Ronan O`Reilly emphasized that by allowing the arbitrators to resort to the powers not expressly granted, we license ignorance or overriding the will of the parties. This undermines the integrity of the very system of international arbitration. Legitimacy of international arbitration lies in consent. The parties have legitimate expectation that their arbitral proceedings will be shaped as they specifically agreed. The legitimate expectations are crucial, since the parties should believe in the fairness of the whole process, otherwise they will be reluctant to resort to arbitration again.
The arbitrators already have the powers, so there is no necessity to act in shadows. The regulation has done good job in prescribing powers and putting the limits. Moreover, it is not understandable what role implied powers can play, there is no definition what this powers are, and what they entail. Even if implied and inherent powers were allowed, the arbitrators will very likely be reluctant to exercise them. This is due to the so-called Due Process Paranoia, that is the risk of an award being set aside or refused recognition and enforcement.
Before the start of the Debate almost 70% of the audience voted for the motion, after the debate only one vote was lost. Thus, the audience believed that the arbitral tribunal is empowered to resort to the powers not expressly granted by the parties.
Is there the place for illegally obtained evidence in international arbitration?
The second part of the Debate was moderated by Olena Perepelynska, Partner at Integrites (Kyiv). Outlining the issue, Ms Perepelynska stated that sometimes the evidence is obtained through various illegal means, such as through hacking or leakage. Such behavior may even constitute a criminal offense. So the question is what do we do when such evidence is introduced by one of the parties in the arbitration.
Olexander Droug, Partner at Sayenko Kharenko (Kyiv), and Oksana Karel, Senior Associate at Arzinger (Kyiv), argued against admissibility of illegally obtained evidence opposed by Peter Riznik, Associate at Konrad & Partners (Vienna), and Kateryna Bondar, Legal Counsel at Petroforce Trading and Shipping SA (Geneva).
Mr Droug highlighted that sometimes in the course of arbitral proceedings one of the parties may seek to submit evidence that is quite dubious, the evidence that shall not be permitted. The underlying principles of submission of evidence in international arbitration are those of good faith, the tribunal`s power to exclude confidential or legally privileged evidence or take into account considerations of procedural fairness, proportionality and equality. If the party seeking to introduce evidence actually obtained it through breach of these requirements and tries to benefit from such behavior, then such evidence cannot be admissible. The arbitrators should act negatively to such behavior not encouraging violation of procedural fairness, equality, and public policy matters. Further, such behavior may also be punished under the national law, constituting a criminal offense. Thus, allowing such evidence will basically be the encouragement of the parties to do whatever it is possible in order to collect the evidence, even through illegal means. This is something that is completely unacceptable.
Ms Karel elaborated further that the goal of arbitration is to receive an enforceable award. If the evidence relied upon was obtained illegally, it may constitute the ground for refusal of recognition and enforcement of an arbitral award as a violation of public policy. By way of example, evidence may be obtained through means of corruption, and public policy concerns the issues of corruption. The same equally applies to the issues of setting an arbitral award aside. This directly contradicts the aim of an arbitration to produce an enforceable award.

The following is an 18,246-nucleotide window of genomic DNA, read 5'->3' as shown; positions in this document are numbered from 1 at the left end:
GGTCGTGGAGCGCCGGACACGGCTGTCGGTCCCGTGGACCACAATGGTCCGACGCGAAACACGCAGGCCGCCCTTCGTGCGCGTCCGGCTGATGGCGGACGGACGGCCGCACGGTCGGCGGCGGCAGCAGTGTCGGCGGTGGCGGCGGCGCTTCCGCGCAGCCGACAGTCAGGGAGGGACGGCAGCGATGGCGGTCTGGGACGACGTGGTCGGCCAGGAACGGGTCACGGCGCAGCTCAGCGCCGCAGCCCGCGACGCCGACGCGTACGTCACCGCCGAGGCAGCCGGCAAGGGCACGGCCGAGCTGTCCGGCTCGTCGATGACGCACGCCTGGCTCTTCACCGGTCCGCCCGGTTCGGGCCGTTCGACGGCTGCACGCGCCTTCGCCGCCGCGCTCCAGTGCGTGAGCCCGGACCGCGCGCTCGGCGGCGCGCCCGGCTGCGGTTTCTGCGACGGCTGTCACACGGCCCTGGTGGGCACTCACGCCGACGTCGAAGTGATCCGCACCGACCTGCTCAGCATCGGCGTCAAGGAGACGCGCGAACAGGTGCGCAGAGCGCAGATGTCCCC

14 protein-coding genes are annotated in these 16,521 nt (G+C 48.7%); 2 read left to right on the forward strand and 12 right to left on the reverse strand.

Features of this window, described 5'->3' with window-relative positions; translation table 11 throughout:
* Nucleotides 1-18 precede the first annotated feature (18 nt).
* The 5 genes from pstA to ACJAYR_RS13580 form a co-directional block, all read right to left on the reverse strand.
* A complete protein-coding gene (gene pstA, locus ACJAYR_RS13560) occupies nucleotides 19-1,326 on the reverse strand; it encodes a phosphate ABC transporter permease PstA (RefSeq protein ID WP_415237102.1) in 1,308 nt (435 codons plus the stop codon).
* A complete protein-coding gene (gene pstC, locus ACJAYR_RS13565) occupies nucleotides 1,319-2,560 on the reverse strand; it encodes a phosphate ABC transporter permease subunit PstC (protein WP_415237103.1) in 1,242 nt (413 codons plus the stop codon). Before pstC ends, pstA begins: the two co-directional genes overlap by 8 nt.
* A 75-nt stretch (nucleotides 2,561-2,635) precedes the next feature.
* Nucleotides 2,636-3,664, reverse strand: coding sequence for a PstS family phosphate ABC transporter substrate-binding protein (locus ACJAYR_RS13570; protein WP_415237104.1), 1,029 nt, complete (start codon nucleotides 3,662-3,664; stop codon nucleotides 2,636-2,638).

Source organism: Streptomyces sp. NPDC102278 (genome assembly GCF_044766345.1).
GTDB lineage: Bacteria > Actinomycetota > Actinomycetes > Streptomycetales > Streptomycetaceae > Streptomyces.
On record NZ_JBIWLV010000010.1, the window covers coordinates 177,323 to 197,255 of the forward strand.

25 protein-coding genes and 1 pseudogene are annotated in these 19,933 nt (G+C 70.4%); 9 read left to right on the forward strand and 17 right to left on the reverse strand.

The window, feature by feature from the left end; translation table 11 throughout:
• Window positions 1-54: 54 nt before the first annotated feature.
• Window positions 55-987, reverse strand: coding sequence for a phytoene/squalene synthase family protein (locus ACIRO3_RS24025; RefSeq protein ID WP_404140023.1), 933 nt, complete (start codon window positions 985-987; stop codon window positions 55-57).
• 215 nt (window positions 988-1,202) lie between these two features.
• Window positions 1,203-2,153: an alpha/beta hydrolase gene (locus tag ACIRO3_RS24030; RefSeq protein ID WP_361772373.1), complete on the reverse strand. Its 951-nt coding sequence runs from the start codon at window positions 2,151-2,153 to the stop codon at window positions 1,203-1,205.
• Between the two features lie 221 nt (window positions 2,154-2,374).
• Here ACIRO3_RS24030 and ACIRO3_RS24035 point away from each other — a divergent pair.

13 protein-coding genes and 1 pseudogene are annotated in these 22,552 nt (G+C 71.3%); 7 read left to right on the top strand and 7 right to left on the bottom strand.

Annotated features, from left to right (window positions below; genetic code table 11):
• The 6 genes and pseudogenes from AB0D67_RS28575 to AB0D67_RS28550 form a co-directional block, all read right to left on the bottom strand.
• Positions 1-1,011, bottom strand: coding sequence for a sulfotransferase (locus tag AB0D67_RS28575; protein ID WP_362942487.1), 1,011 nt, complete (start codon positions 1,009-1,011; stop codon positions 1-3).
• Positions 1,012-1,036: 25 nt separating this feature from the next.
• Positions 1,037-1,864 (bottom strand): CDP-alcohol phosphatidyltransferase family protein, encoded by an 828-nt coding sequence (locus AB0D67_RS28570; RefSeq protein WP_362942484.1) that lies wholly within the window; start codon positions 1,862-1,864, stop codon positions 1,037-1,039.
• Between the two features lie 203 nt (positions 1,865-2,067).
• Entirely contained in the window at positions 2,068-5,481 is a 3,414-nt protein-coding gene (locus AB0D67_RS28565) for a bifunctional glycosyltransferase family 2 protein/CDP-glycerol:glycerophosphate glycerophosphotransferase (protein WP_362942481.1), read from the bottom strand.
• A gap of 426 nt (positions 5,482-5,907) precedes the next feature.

Mr Riznik pointed out that it would be unreasonable to submit that all illegally obtained evidence shall be admitted. However, depending on the circumstances of each and every particular case, sometimes the evidence may be admissible. Mr Riznik asked whether anyone in the audience did not care about the right to be heard with no one actually responding.
The violation of the right to be heard constitute the ground for refusal to recognize and enforce an arbitral award or setting it aside, which is contrary to the primarily goal of arbitration. Moreover, there may be circumstances under which the public policy would actually demand that the parties are given an opportunity to present their case, which is possible only with submission of illegally obtained evidence. Not allowing crucial evidence may lead to completely wrong decision as to the factual circumstances. The tribunal has the powers to decide whether or not to admit particular evidence in particular dispute. The client should not be punished if it did not participate in the obtaining the evidence. So the tribunal should maintain the balance between of the right to be heard and present one`s case and the considerations regarding illegality of the evidence.
Ms Bondar closing the discussions, focused on the balance between the two competing interests as was previously mentioned by Mr Riznik. The regulations applicable to international arbitration provide for flexibility, and tools for obtaining such balance. The balance is achieved by inter alia the requirement that the evidence shall be relevant and material.
Further, the rules of admissibility of illegally obtained evidence vary around different jurisdictions. For example, in Switzerland the interest of finding the truth may lead to admission of such evidence, and in such cases the public policy considerations may not be raised.
While deciding on the admissibility the tribunal shall take into account all circumstances of each particular case, such as participation of the parties in obtainment of evidence, the nature of illegal activity, timing and seriousness of offence, relevance and materiality, availability of other evidence and the like.
At the start of the Debate, the division in the audience was 50/50, after the majority voted in favour of admissibility of illegally obtained evidence in international arbitration.
Published: Yurydychna Gazeta, 21 March 2019
Authour: Olha Nosenko